Scalin's collection is the result of an online art project he finished this summer. He posted a newly designed skull on a Web site, www.skulladay.com, every day for the past year. Regular site visitors saw them arranged out of bed sheets, painted with vegemite and drilled into the shell of an uncracked egg. The images became a book, “Skulls,” and now Martha's getting in on the act.
Oddly enough, Stewart will teach Scalin how to make a skull.
“She is the expert in craft,” he says, “so I'm sure she'll have some technique I've never heard of.” He'll provide examples of some of his work, but first he has to get them there. “I have to consider the fact that I will be bringing a suitcase of skulls through security at an airport,” he says.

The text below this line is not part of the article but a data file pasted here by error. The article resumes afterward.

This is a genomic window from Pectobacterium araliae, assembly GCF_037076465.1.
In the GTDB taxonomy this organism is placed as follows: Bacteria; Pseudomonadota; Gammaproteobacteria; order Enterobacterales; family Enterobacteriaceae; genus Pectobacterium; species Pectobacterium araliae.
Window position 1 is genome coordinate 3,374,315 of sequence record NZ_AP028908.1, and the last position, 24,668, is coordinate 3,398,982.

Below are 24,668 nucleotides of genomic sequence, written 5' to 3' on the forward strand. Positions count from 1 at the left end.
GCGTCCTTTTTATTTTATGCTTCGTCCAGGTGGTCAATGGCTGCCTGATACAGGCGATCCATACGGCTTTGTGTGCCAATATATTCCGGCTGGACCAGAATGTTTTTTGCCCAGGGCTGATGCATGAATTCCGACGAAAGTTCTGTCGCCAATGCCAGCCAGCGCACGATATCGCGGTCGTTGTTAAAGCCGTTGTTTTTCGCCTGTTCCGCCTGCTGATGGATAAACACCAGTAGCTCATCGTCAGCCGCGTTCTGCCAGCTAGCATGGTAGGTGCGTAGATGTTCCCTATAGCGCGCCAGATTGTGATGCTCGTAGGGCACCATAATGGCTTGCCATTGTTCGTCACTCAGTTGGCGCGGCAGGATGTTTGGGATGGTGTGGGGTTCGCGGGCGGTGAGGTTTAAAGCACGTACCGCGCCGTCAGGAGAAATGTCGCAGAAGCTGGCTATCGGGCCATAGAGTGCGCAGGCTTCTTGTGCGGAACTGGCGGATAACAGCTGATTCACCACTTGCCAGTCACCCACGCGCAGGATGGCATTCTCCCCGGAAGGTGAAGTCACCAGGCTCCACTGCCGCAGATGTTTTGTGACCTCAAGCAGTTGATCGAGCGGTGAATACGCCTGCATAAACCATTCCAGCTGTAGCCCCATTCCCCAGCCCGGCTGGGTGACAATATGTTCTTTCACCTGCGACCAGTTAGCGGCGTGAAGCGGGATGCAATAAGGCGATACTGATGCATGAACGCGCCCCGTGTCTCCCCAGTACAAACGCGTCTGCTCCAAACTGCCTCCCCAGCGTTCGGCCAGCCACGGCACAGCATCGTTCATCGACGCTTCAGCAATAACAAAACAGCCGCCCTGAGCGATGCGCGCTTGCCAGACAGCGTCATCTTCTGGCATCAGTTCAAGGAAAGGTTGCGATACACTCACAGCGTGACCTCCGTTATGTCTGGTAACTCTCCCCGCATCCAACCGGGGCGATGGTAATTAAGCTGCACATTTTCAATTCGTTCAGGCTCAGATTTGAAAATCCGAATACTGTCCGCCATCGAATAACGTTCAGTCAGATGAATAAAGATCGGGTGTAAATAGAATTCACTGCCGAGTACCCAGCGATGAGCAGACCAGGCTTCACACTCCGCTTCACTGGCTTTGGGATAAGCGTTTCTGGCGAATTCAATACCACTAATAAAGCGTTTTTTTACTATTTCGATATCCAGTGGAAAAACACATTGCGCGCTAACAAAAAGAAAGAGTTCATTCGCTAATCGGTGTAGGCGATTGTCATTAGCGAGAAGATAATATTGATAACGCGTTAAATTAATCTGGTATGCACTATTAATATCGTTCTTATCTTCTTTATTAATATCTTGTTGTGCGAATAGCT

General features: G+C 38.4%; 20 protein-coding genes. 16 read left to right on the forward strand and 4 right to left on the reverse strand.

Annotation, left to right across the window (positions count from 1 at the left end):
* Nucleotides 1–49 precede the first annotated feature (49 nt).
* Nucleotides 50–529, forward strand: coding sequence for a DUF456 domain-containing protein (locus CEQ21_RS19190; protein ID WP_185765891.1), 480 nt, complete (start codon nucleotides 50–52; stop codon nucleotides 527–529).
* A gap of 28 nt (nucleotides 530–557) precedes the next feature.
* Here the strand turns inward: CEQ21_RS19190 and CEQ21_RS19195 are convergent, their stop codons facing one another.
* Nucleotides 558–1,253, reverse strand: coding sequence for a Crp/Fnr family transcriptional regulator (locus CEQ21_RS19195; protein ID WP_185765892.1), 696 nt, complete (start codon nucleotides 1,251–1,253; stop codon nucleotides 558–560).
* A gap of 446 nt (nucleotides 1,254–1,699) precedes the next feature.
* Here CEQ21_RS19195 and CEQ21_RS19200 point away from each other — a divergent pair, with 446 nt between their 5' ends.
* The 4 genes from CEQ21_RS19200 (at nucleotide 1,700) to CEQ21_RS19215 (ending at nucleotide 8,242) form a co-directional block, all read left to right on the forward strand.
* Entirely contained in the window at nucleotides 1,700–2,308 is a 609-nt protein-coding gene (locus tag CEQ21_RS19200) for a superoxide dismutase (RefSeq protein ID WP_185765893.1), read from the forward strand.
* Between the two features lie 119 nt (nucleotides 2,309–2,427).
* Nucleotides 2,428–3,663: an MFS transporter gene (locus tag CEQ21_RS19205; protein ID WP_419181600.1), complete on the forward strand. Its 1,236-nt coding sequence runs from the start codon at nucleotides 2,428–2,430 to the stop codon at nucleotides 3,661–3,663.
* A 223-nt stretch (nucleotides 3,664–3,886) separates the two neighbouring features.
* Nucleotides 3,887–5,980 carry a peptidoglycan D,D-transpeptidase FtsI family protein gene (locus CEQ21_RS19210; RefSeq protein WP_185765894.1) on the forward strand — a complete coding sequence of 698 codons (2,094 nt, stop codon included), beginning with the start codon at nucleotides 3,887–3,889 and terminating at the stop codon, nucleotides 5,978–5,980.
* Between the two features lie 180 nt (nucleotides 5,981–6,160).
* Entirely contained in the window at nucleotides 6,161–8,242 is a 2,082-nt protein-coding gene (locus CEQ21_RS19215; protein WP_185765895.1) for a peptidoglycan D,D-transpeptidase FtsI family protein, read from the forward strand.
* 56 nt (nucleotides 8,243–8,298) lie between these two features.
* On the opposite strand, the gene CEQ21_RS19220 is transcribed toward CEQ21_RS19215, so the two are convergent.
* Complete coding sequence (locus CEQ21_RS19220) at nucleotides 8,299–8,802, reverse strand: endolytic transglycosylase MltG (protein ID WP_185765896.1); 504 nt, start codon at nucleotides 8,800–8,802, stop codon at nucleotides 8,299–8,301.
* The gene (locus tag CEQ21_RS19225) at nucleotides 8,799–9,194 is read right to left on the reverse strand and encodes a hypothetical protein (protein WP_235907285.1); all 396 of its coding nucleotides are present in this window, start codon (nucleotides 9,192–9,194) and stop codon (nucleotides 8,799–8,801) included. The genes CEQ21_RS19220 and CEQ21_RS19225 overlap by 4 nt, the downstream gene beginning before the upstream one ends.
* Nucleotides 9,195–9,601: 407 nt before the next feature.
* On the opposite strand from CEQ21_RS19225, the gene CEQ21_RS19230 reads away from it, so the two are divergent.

The segment is scheduled to air Oct. 10 at 8 p.m. on the Fine Living TV network.
Skulls have always interested Scalin, he says. “We've all got one and we can't see our own.” In preparation for the TV appearance, Stewart's producers asked Scalin how many skull tattoos he has, which depends on how you count the one of the monkey juggling skulls (four, to be precise).
The skull-a-day project ended with a bang June 1, when Scalin arranged for people in white and black T-shirts to pose for a skull aerial shot. On June 2, for his 36th birthday, he made himself a skull cake. That was skull design No. 365 — but 2008 was a leap year, so to be fair he made a quarter of a skull on June 3.
That morning he woke to find an anonymous blogger had arranged a grave and headstone on his front yard, decorated with a floral arrangement in the shape of a skull.
Even in view of the lawn memorial, Scalin says his appearance on Stewart's show will be “definitely one of the strangest things that's happened in my life so far.” —